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Chrysomyxa ledicola Lagerh.
Basidiomycotina, Uredinales, Coleosporiaceae
Hosts: The aecial hosts of Chrysomyxa ledicola in B.C. include white, black, Sitka, and Englemann spruce. The telial hosts are Labrador-tea and northern Labrador-tea.
Distribution: This disease is common throughout the province and affects spruce in areas where the alternate host is present. Its occurrence on Ledum, however, is not restricted to areas where spruce occurs.
Identification:Chrysomyxa ledicola is the most common of the non-brooming needle rusts of spruce. Blister-like aecia form on current years needles, and occasionally on cone scales, producing orange-coloured aeciospores throughout the summer (Figs. 29a, 29b). C. ledicola is easily recognized on the alternate host, Labrador-tea, since it is the only rust that produces uredinia on the upper surface of the leaves (Fig. 29c).
Microscopic Characteristics: Spermogonia amphigenous, aecia hypophyllous; on current years needles, rarely on cone scales. Aecia orange with fragile white peridium. Aeciospores broadly ellipsoid, 22-34 x 27-46, walls colourless, 3-6 Ám thick, coarsely verrucose, warts stellate in surface view. Uredinia and telia epiphyllous on previous years foliage. Uredinia orange. Urediniospores broadly ellipsoid or globoid, 20-33 x 24-45 Ám, wall colourless, 1.4-4.8 Ám thick, warts nearly cylindrical to fluted. Telia epiphyllous, flat, 10-24 x 13-18 Ám, wall colourless, uniformly 1 Ám thick.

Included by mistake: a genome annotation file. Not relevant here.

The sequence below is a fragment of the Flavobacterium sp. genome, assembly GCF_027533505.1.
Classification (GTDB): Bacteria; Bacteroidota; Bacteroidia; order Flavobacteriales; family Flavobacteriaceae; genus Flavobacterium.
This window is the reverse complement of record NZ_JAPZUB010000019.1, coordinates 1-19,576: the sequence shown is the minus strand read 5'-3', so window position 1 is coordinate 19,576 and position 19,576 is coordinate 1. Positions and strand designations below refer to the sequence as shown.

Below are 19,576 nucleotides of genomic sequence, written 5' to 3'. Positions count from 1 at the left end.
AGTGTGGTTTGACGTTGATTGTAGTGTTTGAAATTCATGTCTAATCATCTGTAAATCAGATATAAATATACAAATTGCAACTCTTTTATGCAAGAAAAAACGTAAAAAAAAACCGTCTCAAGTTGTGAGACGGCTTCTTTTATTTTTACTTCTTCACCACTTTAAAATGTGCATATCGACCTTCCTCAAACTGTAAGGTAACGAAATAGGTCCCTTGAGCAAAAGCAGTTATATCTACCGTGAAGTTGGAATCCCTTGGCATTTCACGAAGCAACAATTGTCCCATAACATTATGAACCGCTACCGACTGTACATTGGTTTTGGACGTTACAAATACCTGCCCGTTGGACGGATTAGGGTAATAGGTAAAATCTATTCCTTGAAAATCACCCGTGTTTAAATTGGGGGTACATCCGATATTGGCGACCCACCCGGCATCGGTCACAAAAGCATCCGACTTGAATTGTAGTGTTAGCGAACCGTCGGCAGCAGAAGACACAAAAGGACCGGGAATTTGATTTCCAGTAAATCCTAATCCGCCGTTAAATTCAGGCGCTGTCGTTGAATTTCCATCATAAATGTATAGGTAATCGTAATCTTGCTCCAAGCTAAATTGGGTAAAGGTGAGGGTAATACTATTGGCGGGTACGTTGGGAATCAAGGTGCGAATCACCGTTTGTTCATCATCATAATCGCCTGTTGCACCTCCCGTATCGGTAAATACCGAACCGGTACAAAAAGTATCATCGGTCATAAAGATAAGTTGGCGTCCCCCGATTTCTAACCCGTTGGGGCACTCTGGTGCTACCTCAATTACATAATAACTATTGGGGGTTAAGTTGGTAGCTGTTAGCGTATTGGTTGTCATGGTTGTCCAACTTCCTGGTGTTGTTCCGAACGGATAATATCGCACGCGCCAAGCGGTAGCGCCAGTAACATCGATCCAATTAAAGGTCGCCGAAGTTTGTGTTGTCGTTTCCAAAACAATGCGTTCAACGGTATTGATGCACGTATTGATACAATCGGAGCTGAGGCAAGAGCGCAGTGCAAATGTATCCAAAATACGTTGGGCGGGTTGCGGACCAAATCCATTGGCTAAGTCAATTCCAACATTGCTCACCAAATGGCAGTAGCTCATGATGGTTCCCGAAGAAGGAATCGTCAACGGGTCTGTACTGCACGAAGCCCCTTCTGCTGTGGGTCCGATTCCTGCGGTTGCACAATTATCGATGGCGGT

Damage: Severe defoliation of spruce occurs in localized areas, particularly when moist environmental conditions prevail.
Remarks: A similar rust on spruce, small-spored spruce-Labrador-tea rust, caused by Chrysomyxa ledi de Bary var. ledi, differs from C. ledicola in that its aeciospores are smaller (13.5-25 x 18-32 Ám) and that uredinia form on the lower surface of Ledum leaves.
Savile, D. B. O. 1950. North American species of Chrysomyxa. Can J. For. Res. 28:318-330.
Ziller, W. G. 1974. The tree rusts of western Canada. Can. For. Serv., Publ. No. 1329. Victoria, B.C.
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